Table 2 Distribution of types of higher education institutions in the German higher education system

We searched for the mission statements of these 75 universities through internet research. The definition of mission statements used in this work is quite broad. Also, the term “mission statement” (Leitbild) cannot be found in many self-descriptions of universities. However, it is used here as a collective term for all forms of self-description. Consequently, all forms of published organizational self-description of the universities were taken into account, since the terms used by the universities for self-description were not uniform. The universities usually publish terms such as “mission statements”, “guidelines”, “vision(s)”, “mission(s)”, “(short) profiles”, “guiding principles”, etc. in synonymous form. As a consequence, we are using a broad definition of mission statements to increase the number of cases.

Overall, all but 2 of the 75 universities had published a mission statement, a profile or a similar form of self-description. This article therefore refers to 73 published mission statements of public universities in Germany. In some cases, mission statements were not published on websites, but could be found in annual reports or in goal and performance agreements between the organization and the responsible (state) ministry for research.

Qualitative content analysis

Central to qualitative content analysis is the definition and application of a category system (Mayring 2015). Categories are descriptive analytical grids and are therefore more abstract than the material they are supposed to classify through generic terms. That means that categories must be precisely defined and logically delimited from each other (Lissmann 1997). We developed a category system that entails the three central dimensions of the third mission - knowledge and technology transfer, further education and social engagement. In order to gain a complete overview of the topic spectrum published in the mission statements, we also included categories that have no or only an indirect relation to the third mission. Besides the third mission, 13 further topics were identified in the mission statements and added to the category system.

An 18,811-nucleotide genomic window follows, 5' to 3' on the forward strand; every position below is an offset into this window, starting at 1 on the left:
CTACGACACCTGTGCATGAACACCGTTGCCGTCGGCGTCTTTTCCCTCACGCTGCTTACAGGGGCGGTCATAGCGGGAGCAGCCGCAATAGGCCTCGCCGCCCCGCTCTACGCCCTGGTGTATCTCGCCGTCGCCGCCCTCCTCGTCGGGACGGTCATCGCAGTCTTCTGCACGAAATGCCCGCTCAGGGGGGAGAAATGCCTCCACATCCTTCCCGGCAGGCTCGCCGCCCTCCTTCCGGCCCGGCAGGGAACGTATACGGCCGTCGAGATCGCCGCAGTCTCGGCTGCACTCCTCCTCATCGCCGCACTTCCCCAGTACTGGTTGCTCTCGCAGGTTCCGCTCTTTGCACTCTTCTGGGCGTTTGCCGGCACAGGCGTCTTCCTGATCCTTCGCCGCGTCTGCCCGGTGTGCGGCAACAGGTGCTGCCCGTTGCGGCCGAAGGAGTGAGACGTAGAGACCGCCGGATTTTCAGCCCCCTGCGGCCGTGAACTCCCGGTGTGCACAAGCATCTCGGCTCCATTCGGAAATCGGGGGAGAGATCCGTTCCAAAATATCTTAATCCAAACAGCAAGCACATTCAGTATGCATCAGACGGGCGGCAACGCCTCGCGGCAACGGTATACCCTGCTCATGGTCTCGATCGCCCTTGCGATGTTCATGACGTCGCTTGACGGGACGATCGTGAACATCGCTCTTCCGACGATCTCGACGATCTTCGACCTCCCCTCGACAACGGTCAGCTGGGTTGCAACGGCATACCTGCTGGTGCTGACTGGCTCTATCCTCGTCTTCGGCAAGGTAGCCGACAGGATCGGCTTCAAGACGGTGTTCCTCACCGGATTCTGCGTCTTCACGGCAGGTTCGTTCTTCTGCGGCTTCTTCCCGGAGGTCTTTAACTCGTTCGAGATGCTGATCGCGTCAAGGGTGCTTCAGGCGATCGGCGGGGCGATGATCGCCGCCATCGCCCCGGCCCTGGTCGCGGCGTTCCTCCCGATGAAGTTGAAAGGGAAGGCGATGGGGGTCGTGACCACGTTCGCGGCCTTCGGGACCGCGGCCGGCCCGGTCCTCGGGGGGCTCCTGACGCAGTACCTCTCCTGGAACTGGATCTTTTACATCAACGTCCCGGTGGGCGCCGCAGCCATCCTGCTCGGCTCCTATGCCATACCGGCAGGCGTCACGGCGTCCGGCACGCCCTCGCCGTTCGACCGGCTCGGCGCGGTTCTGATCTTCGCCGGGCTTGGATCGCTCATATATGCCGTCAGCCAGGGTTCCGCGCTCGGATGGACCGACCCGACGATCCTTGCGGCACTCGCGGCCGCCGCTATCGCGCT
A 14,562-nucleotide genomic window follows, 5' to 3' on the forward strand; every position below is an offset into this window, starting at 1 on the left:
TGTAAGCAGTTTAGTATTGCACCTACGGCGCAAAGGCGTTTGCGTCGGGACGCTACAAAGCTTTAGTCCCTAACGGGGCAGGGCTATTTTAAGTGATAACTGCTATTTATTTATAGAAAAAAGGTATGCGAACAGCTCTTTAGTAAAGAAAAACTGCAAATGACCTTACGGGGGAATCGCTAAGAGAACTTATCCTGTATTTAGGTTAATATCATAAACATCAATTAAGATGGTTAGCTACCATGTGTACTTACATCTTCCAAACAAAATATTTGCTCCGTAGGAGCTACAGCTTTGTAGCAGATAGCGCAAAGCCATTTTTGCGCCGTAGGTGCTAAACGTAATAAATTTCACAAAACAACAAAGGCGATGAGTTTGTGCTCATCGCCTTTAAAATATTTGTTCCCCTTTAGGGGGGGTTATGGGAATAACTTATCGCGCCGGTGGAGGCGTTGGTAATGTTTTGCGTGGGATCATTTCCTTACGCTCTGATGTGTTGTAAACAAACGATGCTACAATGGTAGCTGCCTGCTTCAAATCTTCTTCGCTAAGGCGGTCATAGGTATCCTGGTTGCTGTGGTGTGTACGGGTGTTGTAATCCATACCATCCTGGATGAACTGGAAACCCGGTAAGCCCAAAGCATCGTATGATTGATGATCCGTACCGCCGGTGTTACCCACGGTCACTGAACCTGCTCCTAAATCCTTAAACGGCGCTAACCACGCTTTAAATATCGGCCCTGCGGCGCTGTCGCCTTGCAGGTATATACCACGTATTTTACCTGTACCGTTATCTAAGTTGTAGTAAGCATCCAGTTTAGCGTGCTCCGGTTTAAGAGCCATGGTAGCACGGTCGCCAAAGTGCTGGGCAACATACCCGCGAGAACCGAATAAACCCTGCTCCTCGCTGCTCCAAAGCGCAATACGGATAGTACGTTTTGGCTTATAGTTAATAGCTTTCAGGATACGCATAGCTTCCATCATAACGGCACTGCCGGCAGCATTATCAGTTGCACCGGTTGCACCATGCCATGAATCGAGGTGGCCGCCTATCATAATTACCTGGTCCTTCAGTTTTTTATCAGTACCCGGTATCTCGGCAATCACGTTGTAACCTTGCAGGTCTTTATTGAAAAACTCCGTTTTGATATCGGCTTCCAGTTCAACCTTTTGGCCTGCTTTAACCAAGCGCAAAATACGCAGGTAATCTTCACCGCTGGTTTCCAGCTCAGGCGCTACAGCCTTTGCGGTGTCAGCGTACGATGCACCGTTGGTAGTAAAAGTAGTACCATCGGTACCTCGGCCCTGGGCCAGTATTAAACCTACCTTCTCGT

The categories were developed through both an inductive approach - derived directly from the material to be investigated, without referring to previously formulated theoretical concepts - and deductively, based on prior theoretical knowledge or derived from formulated research interests or hypotheses. Table 3 summarizes the category systems with its 27 topical categories. We coded the mission statements based on the category system. The coding unit is the smallest possible text unit with content that is to be evaluated (Gläser-Zikuda 2008). Each code was then assigned to the (sub)categories. For data processing, we used MAXQDA software for qualitative analysis. The codings were then analyzed qualitatively and quantitatively.

Table 3 Category system for the analysis of university mission statements (own research)


In the 73 examined mission statements we identified and coded 1989 content references. The data basis was very heterogeneous, in particular with regard to the scope and design of the university mission statements. By far the most extensive mission statement (Saarland University) contains 4026 words, almost twice as many as the second longest mission statement. The shortest self-description (University of Düsseldorf), on the other hand, contains only 104 words. On average, the university statements were 824 words long. Accordingly, the distribution of the codes is diverse, too. While we identified 120 content references in the mission statement of the Saarland University, only four contents were coded in the mission statement of the Hamburg City University as well as in the mission statement of the University of Paderborn. In addition, with 37 references, the mission statement of the Saarland University also has the most references to the third mission. Overall, we found 383 references to the third mission in the university mission statements. Table 4 shows detailed information about the descriptive statistics of the content analysis of the 73 university mission statements.